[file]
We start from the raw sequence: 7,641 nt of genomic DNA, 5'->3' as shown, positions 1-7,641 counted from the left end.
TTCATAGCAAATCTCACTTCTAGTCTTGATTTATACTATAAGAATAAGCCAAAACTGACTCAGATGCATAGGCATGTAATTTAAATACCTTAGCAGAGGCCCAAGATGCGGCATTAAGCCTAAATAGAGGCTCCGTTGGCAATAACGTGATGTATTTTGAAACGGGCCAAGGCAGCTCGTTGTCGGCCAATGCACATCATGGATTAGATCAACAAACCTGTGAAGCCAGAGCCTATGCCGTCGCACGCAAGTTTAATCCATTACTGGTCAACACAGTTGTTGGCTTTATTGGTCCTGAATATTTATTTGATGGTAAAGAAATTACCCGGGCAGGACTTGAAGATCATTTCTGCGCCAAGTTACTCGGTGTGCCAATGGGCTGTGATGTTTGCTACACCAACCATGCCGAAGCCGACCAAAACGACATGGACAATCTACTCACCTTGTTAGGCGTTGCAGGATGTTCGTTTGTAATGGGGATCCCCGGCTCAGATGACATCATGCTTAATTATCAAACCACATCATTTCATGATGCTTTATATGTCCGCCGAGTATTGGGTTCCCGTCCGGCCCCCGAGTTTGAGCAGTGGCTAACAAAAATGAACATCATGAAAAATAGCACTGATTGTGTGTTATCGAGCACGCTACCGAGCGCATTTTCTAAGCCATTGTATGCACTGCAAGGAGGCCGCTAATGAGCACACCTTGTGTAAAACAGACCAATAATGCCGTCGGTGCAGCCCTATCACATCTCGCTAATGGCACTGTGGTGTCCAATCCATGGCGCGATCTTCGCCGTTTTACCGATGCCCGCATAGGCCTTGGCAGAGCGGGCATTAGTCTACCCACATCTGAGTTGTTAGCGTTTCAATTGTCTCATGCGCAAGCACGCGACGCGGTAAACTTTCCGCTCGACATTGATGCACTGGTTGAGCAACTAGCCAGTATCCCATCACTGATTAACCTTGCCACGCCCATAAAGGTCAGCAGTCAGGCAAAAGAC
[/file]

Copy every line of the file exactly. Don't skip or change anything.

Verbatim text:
We start from the raw sequence: 7,641 nt of genomic DNA, 5'->3' as shown, positions 1-7,641 counted from the left end.
TTCATAGCAAATCTCACTTCTAGTCTTGATTTATACTATAAGAATAAGCCAAAACTGACTCAGATGCATAGGCATGTAATTTAAATACCTTAGCAGAGGCCCAAGATGCGGCATTAAGCCTAAATAGAGGCTCCGTTGGCAATAACGTGATGTATTTTGAAACGGGCCAAGGCAGCTCGTTGTCGGCCAATGCACATCATGGATTAGATCAACAAACCTGTGAAGCCAGAGCCTATGCCGTCGCACGCAAGTTTAATCCATTACTGGTCAACACAGTTGTTGGCTTTATTGGTCCTGAATATTTATTTGATGGTAAAGAAATTACCCGGGCAGGACTTGAAGATCATTTCTGCGCCAAGTTACTCGGTGTGCCAATGGGCTGTGATGTTTGCTACACCAACCATGCCGAAGCCGACCAAAACGACATGGACAATCTACTCACCTTGTTAGGCGTTGCAGGATGTTCGTTTGTAATGGGGATCCCCGGCTCAGATGACATCATGCTTAATTATCAAACCACATCATTTCATGATGCTTTATATGTCCGCCGAGTATTGGGTTCCCGTCCGGCCCCCGAGTTTGAGCAGTGGCTAACAAAAATGAACATCATGAAAAATAGCACTGATTGTGTGTTATCGAGCACGCTACCGAGCGCATTTTCTAAGCCATTGTATGCACTGCAAGGAGGCCGCTAATGAGCACACCTTGTGTAAAACAGACCAATAATGCCGTCGGTGCAGCCCTATCACATCTCGCTAATGGCACTGTGGTGTCCAATCCATGGCGCGATCTTCGCCGTTTTACCGATGCCCGCATAGGCCTTGGCAGAGCGGGCATTAGTCTACCCACATCTGAGTTGTTAGCGTTTCAATTGTCTCATGCGCAAGCACGCGACGCGGTAAACTTTCCGCTCGACATTGATGCACTGGTTGAGCAACTAGCCAGTATCCCATCACTGATTAACCTTGCCACGCCCATAAAGGTCAGCAGTCAGGCAAAAGAC